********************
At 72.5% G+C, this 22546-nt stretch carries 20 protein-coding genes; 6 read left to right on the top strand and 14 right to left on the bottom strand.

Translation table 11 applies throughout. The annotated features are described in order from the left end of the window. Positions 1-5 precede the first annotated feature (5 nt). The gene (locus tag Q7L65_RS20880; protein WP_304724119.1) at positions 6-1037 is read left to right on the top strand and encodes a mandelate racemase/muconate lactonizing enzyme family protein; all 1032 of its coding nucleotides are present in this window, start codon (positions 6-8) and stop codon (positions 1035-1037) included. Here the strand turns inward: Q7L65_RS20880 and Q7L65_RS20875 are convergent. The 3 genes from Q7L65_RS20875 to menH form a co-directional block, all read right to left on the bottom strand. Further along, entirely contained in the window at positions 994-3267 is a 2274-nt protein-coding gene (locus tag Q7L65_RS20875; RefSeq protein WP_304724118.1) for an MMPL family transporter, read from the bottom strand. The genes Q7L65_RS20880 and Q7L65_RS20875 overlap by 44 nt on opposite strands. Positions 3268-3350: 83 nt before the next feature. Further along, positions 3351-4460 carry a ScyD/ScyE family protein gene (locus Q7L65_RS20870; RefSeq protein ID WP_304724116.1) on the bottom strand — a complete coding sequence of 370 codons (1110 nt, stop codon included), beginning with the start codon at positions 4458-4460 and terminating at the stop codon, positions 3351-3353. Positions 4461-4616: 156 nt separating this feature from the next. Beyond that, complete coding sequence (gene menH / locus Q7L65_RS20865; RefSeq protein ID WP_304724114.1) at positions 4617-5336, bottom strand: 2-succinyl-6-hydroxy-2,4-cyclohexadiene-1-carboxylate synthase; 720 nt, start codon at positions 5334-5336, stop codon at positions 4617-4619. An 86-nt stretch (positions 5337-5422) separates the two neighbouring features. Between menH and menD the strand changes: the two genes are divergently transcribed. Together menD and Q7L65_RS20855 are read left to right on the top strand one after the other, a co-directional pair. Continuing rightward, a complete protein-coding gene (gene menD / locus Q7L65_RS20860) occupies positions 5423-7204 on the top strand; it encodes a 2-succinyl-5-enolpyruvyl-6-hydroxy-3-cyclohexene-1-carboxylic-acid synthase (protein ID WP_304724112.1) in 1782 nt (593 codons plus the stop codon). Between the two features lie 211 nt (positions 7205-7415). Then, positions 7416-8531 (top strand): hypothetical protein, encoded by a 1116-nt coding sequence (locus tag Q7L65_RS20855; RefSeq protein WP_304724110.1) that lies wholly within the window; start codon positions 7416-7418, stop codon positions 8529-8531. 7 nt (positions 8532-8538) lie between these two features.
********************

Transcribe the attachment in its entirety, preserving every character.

At 72.5% G+C, this 22546-nt stretch carries 20 protein-coding genes; 6 read left to right on the top strand and 14 right to left on the bottom strand.

Translation table 11 applies throughout. The annotated features are described in order from the left end of the window. Positions 1-5 precede the first annotated feature (5 nt). The gene (locus tag Q7L65_RS20880; protein WP_304724119.1) at positions 6-1037 is read left to right on the top strand and encodes a mandelate racemase/muconate lactonizing enzyme family protein; all 1032 of its coding nucleotides are present in this window, start codon (positions 6-8) and stop codon (positions 1035-1037) included. Here the strand turns inward: Q7L65_RS20880 and Q7L65_RS20875 are convergent. The 3 genes from Q7L65_RS20875 to menH form a co-directional block, all read right to left on the bottom strand. Further along, entirely contained in the window at positions 994-3267 is a 2274-nt protein-coding gene (locus tag Q7L65_RS20875; RefSeq protein WP_304724118.1) for an MMPL family transporter, read from the bottom strand. The genes Q7L65_RS20880 and Q7L65_RS20875 overlap by 44 nt on opposite strands. Positions 3268-3350: 83 nt before the next feature. Further along, positions 3351-4460 carry a ScyD/ScyE family protein gene (locus Q7L65_RS20870; RefSeq protein ID WP_304724116.1) on the bottom strand — a complete coding sequence of 370 codons (1110 nt, stop codon included), beginning with the start codon at positions 4458-4460 and terminating at the stop codon, positions 3351-3353. Positions 4461-4616: 156 nt separating this feature from the next. Beyond that, complete coding sequence (gene menH / locus Q7L65_RS20865; RefSeq protein ID WP_304724114.1) at positions 4617-5336, bottom strand: 2-succinyl-6-hydroxy-2,4-cyclohexadiene-1-carboxylate synthase; 720 nt, start codon at positions 5334-5336, stop codon at positions 4617-4619. An 86-nt stretch (positions 5337-5422) separates the two neighbouring features. Between menH and menD the strand changes: the two genes are divergently transcribed. Together menD and Q7L65_RS20855 are read left to right on the top strand one after the other, a co-directional pair. Continuing rightward, a complete protein-coding gene (gene menD / locus Q7L65_RS20860) occupies positions 5423-7204 on the top strand; it encodes a 2-succinyl-5-enolpyruvyl-6-hydroxy-3-cyclohexene-1-carboxylic-acid synthase (protein ID WP_304724112.1) in 1782 nt (593 codons plus the stop codon). Between the two features lie 211 nt (positions 7205-7415). Then, positions 7416-8531 (top strand): hypothetical protein, encoded by a 1116-nt coding sequence (locus tag Q7L65_RS20855; RefSeq protein WP_304724110.1) that lies wholly within the window; start codon positions 7416-7418, stop codon positions 8529-8531. 7 nt (positions 8532-8538) lie between these two features.